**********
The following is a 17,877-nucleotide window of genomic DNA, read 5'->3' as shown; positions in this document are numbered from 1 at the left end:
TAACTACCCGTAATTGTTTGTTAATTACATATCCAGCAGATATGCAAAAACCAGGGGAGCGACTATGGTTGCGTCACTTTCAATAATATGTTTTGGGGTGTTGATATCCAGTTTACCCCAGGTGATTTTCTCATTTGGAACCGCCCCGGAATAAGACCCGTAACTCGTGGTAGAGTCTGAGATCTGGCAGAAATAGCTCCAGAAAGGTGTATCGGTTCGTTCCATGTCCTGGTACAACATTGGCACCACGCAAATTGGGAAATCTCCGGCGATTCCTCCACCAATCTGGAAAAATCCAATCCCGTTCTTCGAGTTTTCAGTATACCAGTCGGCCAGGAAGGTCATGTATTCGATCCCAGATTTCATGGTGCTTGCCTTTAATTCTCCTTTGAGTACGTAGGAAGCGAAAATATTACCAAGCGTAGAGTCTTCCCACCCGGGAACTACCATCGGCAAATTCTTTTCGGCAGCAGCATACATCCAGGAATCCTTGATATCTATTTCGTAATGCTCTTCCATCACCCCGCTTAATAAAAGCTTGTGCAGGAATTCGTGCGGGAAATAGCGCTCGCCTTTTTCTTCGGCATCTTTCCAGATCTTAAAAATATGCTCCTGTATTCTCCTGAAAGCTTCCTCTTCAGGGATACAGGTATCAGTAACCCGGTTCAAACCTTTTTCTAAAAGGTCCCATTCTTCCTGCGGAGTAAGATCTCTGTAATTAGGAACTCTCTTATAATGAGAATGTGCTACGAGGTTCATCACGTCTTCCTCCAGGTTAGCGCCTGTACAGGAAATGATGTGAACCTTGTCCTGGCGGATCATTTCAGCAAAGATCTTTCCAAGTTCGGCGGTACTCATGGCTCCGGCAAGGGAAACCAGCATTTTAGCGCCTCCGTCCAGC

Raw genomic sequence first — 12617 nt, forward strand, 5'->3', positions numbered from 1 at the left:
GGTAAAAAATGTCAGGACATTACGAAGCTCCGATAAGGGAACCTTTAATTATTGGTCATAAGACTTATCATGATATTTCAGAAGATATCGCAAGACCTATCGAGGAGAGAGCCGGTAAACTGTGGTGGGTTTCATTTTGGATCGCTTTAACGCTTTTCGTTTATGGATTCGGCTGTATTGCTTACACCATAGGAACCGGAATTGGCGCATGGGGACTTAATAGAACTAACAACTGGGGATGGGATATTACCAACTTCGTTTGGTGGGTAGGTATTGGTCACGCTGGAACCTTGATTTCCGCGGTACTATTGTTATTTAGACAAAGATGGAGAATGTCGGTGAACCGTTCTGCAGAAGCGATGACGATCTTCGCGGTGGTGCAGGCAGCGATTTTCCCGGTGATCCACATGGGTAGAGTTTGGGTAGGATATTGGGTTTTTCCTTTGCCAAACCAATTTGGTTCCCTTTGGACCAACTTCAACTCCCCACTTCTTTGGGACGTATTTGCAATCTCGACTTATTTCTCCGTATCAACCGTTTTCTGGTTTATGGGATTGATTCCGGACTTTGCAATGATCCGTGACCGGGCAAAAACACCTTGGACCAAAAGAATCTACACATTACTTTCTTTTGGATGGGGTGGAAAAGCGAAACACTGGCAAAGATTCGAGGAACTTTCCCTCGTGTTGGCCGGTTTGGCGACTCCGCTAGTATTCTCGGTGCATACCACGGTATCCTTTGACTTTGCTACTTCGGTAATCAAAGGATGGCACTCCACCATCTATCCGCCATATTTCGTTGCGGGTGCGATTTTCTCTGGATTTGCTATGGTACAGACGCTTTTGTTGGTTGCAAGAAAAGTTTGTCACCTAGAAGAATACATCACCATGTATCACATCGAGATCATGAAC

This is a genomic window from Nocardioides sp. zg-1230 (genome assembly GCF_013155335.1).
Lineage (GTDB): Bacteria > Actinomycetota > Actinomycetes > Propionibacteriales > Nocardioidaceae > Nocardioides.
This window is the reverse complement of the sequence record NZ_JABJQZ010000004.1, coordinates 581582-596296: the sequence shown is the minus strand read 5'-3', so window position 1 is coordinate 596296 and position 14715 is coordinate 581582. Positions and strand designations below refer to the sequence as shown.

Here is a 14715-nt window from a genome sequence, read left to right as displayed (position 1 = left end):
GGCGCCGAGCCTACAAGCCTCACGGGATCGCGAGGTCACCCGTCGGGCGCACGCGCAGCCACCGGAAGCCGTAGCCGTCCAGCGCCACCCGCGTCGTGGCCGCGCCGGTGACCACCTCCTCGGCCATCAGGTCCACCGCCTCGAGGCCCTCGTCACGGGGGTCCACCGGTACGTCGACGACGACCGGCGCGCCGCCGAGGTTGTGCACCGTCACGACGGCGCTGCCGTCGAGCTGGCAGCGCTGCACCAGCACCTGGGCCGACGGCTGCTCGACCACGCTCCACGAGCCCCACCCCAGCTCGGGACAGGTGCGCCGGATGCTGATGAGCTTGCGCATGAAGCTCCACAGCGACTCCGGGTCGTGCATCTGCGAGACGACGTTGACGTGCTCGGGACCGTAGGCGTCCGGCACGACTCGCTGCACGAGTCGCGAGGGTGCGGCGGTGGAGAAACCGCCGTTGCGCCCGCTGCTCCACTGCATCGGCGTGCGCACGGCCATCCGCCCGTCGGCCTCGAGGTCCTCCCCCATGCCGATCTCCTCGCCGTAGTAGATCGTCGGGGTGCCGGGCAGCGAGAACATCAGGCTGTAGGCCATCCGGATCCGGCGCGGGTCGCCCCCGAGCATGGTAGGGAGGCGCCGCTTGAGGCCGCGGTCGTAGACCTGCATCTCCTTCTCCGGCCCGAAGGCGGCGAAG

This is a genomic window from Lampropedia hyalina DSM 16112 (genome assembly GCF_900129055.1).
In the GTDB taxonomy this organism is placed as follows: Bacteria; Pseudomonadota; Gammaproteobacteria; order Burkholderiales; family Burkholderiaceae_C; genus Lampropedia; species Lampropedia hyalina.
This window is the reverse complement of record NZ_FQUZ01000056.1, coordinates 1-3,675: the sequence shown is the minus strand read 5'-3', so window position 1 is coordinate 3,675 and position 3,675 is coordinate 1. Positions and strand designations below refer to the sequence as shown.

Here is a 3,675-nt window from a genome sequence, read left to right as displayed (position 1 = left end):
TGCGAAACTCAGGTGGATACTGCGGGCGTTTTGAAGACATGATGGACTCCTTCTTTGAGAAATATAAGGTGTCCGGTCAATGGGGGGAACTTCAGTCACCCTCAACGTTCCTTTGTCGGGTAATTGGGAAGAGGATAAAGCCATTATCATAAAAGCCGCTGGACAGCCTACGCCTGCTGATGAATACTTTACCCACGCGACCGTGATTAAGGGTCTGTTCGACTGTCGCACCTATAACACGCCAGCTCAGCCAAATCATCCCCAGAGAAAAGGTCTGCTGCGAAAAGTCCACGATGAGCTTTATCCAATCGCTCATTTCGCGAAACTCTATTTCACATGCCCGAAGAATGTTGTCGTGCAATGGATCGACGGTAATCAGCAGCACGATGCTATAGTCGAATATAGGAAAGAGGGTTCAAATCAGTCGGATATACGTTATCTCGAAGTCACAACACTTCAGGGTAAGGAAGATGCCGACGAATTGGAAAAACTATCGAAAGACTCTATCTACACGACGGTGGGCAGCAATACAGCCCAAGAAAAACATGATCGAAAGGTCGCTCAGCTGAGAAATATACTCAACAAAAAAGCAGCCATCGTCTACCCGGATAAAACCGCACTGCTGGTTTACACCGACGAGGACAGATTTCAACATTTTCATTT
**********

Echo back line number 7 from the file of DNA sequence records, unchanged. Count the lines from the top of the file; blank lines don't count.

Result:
This window is the reverse complement of the sequence record NZ_JABJQZ010000004.1, coordinates 581582-596296: the sequence shown is the minus strand read 5'-3', so window position 1 is coordinate 596296 and position 14715 is coordinate 581582. Positions and strand designations below refer to the sequence as shown.